Severe periodontitis as defined by standard periodontology criteria strongly predicts higher all-cause mortality among patients with irreversible scarring of the liver, or cirrhosis, according to an international team of researchers. Presented at the International Liver Congress 2017 in Amsterdam, the study enrolled 184 consecutive patients with cirrhosis who received oral health assessments and were followed for an average of a year.
“Periodontitis may act as a persistent source of oral bacterial translocation, causing inflammation and increasing cirrhosis complications,” said Lea Ladegaard Grønkjaer, PhD, RN, of the Aarhus University Hospital in Denmark and lead author of the study. “As it can be treated successfully, however, we hope that our findings motivate more trials on this subject.”
When the study began, 44% of the patients had severe periodontitis. Nearly half of the included patients died during the follow-up. The association of periodontitis with mortality was adjusted for age, gender, cirrhosis etiology, Child-Pugh score, Model of End-Stage Liver Disease score, smoker status, present alcohol use, co-morbidity, and nutritional risk score. Mortality was mostly attributable to complications of cirrhosis.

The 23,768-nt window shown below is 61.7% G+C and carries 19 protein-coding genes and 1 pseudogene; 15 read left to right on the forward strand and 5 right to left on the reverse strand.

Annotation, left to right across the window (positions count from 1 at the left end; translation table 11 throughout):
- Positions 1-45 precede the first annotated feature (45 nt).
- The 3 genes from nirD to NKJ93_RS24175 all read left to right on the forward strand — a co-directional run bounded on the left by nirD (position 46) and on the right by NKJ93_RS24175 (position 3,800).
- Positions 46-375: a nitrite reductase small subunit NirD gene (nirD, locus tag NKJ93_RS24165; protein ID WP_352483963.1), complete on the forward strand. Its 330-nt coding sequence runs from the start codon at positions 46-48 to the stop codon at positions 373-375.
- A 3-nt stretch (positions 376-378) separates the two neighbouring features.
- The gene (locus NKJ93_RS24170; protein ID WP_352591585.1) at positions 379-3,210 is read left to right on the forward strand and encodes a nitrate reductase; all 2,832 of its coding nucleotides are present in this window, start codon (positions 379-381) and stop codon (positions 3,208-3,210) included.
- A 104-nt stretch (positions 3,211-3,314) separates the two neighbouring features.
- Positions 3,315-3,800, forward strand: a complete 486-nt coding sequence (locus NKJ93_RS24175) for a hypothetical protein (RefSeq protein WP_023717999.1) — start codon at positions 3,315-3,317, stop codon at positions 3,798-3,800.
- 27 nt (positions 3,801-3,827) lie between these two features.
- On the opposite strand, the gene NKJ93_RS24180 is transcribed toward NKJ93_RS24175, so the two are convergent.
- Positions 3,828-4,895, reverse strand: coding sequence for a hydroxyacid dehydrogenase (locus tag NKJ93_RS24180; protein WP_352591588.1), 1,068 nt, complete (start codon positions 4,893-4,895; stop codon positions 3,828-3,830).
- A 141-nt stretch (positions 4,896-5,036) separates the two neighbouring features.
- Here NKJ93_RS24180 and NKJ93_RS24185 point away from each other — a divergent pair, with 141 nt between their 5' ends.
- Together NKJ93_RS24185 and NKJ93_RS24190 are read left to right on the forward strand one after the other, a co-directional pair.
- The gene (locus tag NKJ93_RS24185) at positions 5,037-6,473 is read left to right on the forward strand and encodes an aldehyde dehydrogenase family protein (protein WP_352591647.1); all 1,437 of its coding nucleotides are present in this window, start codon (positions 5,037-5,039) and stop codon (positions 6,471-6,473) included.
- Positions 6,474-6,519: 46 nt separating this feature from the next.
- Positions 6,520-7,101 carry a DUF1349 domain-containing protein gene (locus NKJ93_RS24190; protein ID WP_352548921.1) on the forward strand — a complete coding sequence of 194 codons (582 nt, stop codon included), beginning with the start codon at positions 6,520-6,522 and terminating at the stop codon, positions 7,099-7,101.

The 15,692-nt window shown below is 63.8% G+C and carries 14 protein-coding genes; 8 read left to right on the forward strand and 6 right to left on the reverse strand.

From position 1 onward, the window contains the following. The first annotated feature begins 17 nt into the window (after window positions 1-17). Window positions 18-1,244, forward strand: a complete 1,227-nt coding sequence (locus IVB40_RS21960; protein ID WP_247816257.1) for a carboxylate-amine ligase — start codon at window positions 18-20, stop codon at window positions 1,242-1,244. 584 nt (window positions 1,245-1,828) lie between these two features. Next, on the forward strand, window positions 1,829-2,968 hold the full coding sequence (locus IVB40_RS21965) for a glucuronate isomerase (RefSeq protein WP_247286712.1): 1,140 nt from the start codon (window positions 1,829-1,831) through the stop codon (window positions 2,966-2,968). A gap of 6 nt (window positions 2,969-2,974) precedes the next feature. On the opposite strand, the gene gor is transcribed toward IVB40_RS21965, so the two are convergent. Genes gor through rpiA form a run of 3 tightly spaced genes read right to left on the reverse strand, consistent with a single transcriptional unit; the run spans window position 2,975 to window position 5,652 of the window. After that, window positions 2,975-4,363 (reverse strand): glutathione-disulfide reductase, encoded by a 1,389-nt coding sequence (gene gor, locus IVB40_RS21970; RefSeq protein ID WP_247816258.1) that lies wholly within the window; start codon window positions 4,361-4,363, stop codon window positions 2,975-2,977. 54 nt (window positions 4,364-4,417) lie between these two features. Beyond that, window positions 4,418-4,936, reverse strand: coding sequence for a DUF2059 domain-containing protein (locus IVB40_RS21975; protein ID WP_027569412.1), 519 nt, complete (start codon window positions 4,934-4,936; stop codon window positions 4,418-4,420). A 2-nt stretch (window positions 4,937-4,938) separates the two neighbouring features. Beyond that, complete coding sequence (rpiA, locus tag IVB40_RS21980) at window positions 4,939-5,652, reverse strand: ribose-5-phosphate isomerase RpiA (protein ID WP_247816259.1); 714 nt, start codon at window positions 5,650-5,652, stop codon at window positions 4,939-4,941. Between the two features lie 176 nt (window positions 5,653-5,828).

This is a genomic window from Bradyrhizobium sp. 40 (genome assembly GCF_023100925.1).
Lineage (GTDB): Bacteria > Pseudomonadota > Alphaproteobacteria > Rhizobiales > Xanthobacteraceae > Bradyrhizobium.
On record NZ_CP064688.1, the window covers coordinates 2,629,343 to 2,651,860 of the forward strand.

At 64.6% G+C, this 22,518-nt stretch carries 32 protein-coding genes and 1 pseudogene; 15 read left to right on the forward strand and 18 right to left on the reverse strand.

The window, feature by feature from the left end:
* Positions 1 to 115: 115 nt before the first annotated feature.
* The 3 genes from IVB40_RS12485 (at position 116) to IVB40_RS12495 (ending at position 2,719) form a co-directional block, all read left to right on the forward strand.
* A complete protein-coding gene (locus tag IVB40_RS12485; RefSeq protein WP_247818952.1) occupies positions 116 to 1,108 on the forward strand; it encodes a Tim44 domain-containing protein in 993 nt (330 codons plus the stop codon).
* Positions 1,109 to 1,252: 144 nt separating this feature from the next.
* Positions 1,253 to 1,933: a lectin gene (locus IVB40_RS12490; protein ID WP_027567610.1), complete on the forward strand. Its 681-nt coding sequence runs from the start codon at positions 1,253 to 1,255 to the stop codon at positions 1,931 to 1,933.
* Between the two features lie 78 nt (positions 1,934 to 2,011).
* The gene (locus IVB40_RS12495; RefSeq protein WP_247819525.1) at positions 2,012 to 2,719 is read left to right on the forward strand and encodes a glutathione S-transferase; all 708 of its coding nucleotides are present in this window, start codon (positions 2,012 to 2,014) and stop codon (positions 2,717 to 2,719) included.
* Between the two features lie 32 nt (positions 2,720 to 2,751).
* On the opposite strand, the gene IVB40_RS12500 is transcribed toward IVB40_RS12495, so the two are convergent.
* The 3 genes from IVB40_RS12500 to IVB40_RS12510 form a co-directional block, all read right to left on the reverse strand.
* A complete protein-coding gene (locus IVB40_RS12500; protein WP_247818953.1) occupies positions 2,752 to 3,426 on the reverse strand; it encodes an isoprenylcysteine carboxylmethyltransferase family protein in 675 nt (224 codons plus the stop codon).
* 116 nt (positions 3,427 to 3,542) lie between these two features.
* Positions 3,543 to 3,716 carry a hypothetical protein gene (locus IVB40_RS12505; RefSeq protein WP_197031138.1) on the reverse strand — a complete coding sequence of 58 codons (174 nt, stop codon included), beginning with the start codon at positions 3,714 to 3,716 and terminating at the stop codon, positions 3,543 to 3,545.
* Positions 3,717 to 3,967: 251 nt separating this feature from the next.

In Europe, the researchers noted, cirrhosis is responsible for 1% to 2% of all deaths and is the leading cause of liver transplantation. Meanwhile, more than 35% of the European adult population has periodontitis, with 10% to 15% having severe forms of the disease. Previous studies have suggested that periodontitis is involved in the progression of liver diseases and that it has a negative impact on the clinical course after liver transplantation.
“This study demonstrates the association between gum disease and risk of death in patients with liver disease,” said Philip Newsome, PhD, of the Centre for Liver Research at the University of Birmingham in the United Kingdom and governing board member of the European Association for the Study of the Liver. “Further studies are now required to determine if improving gum care can improve outcomes in patients with liver cirrhosis.”
Drummer Rikki Rockett has a different outlook on life as he heads out on tour with his band Poison this spring. A year ago, he didn’t even know if he would survive while he was battling tongue cancer. But after participating in an immunotherapy clinical trial at the Moores Cancer Center, he was declared cancer-free in July 2016. And now he wants to give back.
“Without the doctors and staff at Moores Cancer Center, I can honestly say I don’t think I’d be here today, to say nothing about playing drums and going on tour again,” said Rockett. “I am incredibly grateful that I’ve got my life back and I’ll get to see my 2 children grow up.”